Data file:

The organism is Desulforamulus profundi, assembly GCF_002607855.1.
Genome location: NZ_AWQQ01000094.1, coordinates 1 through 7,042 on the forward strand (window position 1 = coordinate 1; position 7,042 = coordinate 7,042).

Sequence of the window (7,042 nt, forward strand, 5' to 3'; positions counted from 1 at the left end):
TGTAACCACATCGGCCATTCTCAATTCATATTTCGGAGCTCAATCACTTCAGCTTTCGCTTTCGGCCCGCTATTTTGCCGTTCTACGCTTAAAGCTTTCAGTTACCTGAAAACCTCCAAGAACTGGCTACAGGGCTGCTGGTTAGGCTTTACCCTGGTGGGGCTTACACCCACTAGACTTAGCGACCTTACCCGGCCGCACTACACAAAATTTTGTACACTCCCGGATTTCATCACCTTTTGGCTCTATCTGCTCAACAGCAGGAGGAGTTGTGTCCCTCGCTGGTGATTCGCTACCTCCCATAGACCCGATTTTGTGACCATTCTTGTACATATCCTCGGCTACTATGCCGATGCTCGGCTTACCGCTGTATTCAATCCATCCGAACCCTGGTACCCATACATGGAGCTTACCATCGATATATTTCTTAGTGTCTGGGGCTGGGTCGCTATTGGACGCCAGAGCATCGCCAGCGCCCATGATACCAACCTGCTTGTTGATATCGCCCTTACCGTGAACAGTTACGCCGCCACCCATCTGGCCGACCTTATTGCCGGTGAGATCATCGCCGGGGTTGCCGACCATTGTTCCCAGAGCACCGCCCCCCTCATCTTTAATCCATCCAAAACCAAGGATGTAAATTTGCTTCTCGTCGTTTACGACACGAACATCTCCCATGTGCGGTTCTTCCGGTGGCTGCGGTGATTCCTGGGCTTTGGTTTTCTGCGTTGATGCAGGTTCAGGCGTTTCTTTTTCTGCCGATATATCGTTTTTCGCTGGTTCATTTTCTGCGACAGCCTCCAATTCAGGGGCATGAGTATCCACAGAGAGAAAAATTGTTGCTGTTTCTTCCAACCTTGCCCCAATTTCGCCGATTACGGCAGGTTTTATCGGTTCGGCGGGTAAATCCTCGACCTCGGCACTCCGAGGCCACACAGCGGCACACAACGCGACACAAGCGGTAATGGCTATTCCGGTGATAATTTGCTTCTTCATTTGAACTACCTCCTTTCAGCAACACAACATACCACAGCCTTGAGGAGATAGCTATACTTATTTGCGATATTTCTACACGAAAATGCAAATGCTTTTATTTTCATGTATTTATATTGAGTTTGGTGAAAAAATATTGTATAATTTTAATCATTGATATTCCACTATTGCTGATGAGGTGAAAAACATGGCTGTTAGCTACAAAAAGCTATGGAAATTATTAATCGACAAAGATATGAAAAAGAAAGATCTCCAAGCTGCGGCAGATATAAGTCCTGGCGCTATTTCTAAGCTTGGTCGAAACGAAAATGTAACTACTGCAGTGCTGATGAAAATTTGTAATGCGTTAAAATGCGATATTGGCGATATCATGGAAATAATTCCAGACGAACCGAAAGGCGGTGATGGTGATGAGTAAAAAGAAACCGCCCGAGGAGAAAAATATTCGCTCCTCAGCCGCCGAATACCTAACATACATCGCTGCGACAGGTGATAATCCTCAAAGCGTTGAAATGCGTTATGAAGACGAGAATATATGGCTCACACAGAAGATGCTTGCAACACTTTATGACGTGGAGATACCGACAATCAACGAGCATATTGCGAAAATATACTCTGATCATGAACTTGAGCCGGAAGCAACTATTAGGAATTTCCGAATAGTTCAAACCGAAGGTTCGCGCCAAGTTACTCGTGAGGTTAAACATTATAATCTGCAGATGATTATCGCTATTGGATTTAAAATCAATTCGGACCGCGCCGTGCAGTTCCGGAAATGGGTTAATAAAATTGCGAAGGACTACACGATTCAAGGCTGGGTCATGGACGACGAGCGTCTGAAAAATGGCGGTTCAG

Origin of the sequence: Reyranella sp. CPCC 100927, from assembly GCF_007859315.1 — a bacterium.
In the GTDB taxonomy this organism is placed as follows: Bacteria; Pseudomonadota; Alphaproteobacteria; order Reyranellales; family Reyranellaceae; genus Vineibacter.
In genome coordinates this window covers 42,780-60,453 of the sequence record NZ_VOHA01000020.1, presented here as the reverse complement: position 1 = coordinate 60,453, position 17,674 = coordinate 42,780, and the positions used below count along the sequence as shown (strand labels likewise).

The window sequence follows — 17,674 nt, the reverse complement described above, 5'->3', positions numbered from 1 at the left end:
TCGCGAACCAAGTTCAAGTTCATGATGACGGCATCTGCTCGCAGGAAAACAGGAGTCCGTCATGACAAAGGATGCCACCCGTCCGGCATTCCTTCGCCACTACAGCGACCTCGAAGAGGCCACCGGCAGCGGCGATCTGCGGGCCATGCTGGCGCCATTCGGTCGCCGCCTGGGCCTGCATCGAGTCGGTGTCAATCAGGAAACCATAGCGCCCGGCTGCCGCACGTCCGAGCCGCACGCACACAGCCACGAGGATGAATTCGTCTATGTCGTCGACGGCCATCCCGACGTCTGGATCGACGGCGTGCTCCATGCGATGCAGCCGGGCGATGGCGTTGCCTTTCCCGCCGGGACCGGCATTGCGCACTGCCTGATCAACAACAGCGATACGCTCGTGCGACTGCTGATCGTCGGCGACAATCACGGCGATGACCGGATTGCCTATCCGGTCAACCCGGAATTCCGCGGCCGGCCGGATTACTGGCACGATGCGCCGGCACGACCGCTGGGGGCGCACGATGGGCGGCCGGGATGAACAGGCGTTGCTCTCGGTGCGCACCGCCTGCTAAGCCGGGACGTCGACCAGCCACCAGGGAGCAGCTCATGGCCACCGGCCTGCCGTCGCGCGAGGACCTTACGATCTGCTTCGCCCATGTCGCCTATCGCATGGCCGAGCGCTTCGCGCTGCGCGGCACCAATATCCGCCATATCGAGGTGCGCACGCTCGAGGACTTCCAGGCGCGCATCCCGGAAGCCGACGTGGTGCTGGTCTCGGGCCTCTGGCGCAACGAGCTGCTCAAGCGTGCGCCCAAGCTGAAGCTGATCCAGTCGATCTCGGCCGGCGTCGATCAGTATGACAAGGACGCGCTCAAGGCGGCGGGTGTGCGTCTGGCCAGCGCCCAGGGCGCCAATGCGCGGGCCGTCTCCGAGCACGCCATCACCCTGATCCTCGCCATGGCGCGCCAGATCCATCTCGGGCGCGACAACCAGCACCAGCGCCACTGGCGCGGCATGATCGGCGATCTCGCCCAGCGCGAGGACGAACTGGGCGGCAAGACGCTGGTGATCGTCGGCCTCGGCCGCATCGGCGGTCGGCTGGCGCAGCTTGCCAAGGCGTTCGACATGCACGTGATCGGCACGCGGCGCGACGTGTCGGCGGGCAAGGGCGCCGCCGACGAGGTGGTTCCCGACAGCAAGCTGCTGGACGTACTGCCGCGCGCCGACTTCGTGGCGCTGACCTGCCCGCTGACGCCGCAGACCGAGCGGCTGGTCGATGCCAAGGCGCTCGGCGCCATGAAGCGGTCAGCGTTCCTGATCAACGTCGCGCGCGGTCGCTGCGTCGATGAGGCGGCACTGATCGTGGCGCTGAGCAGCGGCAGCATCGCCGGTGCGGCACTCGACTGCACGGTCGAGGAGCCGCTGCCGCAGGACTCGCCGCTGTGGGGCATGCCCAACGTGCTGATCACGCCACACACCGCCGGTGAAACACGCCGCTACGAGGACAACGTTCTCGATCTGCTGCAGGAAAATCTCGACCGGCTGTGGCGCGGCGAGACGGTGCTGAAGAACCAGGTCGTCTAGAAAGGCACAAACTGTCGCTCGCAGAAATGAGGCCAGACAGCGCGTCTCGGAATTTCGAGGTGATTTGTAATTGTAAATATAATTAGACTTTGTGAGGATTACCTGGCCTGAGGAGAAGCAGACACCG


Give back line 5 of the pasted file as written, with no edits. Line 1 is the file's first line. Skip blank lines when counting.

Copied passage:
Origin of the sequence: Reyranella sp. CPCC 100927, from assembly GCF_007859315.1 — a bacterium.